I learn as I am involved in activities, do role plays, verbalise, discuss and do something practical in application. My kids still talk about the preacher on Sunday morning who created a John 21 scene in the centre of the meeting hall. He started telling the story of the disciples fishing and started cooking on his camp stove at the same time. He warmed the pan, put in the oil and freshly prepared fish and continued with the story with the background noise of sizzling fish. Everyone’s attention was on those fish. Of course at the end everyone got a taste too. We may not all be able to take a campfire into our classroom but how can we create a sensorial experience where people will use more than just their ears. “Maximum involvement gives maximum results” – Edgar Dale

 

Jesus had an outcome in mind. Jesus wanted to see Peter encouraged, motivated, get back on track and be ready to take on the leadership. Peter was struggling to forgive himself after his denial of Jesus and he needed a breakthrough. So Jesus, having developed an environment, built a relationship and created a sensorial experience together, now needed to move to a concrete application.

 

There are two kinds of application. The first kind is a “practical application.” Having heard the basic principles around a topic, we need the time to exercise our new knowledge or discover further as we discuss, go through activities or do an assignment of some kind. Through this practical application we find out what we really know about the topic and recognize our need to go back for some more help and understanding.

The second kind is a “Spiritual application.” It’s one thing to gain head knowledge, but it’s quite another for that knowledge to move 25 centimeters to our hearts. Peter had already done the assignment of 2 by 2 outreach, working with the 72, and then the preaching, healing and casting out demons modules. He understood what it was to be a disciple. Now was the time for a spiritual application and Jesus asked a question: “Do you love me?” Peter answers at first with his mind, so Jesus asks again. By the 3rd time of asking, the message has reached his heart and Peter’s spirit is reunited with Jesus. Then Jesus prays for Peter and prophesies over him, solidifying this new commitment.

 

Weeks later we see the transformed Peter full of the Spirit leading a move of God in the city of Jerusalem. He was a good learner, but it took a teacher who understood how Peter was best going to learn to see that transformation come about.

Let’s give room to the Holy Spirit in our training, to guide our students into all truth, in the way he desires. That means praying through what would be a spiritual application for the topic in hand and then making time to work through it.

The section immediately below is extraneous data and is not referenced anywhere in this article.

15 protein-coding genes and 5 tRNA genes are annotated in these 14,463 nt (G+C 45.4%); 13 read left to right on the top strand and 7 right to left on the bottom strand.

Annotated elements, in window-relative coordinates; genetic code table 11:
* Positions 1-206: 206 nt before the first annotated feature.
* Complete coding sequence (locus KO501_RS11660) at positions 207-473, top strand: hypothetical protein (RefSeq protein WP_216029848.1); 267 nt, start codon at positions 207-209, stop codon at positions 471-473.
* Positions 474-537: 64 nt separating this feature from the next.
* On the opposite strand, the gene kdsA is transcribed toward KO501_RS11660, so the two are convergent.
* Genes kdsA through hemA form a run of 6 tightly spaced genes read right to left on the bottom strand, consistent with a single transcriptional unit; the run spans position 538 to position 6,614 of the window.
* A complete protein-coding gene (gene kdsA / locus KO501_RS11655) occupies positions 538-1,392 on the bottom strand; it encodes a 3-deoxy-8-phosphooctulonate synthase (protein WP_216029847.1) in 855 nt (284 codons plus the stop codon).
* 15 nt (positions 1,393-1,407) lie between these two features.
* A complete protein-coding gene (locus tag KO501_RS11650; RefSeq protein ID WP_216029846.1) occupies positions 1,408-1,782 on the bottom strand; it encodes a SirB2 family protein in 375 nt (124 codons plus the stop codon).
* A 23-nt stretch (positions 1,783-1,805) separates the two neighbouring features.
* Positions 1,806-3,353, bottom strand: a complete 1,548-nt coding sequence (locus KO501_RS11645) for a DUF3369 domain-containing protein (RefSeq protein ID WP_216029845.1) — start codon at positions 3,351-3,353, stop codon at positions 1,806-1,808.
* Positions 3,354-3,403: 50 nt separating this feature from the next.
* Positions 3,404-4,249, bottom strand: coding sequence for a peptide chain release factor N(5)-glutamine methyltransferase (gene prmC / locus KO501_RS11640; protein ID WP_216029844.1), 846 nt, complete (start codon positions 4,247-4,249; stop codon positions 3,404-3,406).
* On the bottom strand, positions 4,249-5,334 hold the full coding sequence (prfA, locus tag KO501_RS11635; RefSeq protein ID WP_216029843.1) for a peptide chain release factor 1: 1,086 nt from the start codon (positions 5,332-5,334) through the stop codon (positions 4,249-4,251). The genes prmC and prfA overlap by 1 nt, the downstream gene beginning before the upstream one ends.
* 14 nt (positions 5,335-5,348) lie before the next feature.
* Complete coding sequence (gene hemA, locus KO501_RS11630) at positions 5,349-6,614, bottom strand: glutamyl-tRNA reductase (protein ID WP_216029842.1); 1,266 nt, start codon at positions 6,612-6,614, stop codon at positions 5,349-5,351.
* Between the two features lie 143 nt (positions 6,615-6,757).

Jesus has the attitude of a learner. Scripture says that Jesus understood obedience by the things that he suffered, and that “He only did the things he saw the Father doing.” As we take on roles in leadership and begin to fulfill tasks that produce fruit, we soon come to the realization that we will never arrive. We recognize that “The more we know, the more there is to know” and that we can learn from every situation and from every person. Jesus didn’t put on his “teacher hat” or his “master status” or his “Godhead (leadership role) position”. He simply related naturally and supernaturally and asked questions, listened and allowed his disciples to come to conclusion. As teachers and followers we need to be ready to share our weaknesses, failures and struggles and share them even as we are going through them and not only after we have made them successes. We can often think failure is a disaster, but the truth is that God sees it as a learning curve. We can be real, life long learners and make every learning session not just for the participant but for ourselves as well. In this way we will give off a positive fragrance to those we train, showing that we are teachable, that we don’t have it all together and that every situation can teach us something new. Howard Hendricks says, “we are all learners in life and if we stop learning we become very dry and uninspired instructors.”

 

Conclusion:

May we all come to realise that the words we share are a small fraction of the message we bring. And the words we do share are enhanced by how we say them, the environment in which they are shared, the ability we have to establish relationship with those we teach, the use of all our senses and clear applications. As a teacher we are the living curriculum. People will look at us, and the way we live and relate, as a model, whether we like it or not. As we seek to encourage people to learn and grow, we have to move from focusing only on left brain orientation (the normal style of teaching in schools: speech, written language, number skills, reasoning and scientific skills) and include right brain styles of art and music awareness, creativity, symbols, pictures, hands on and the use of imagination. So as we take on teaching opportunities, let’s take the time to wait on God for what will help learners to learn and not to focus on what can I say or do that will be the most impressive!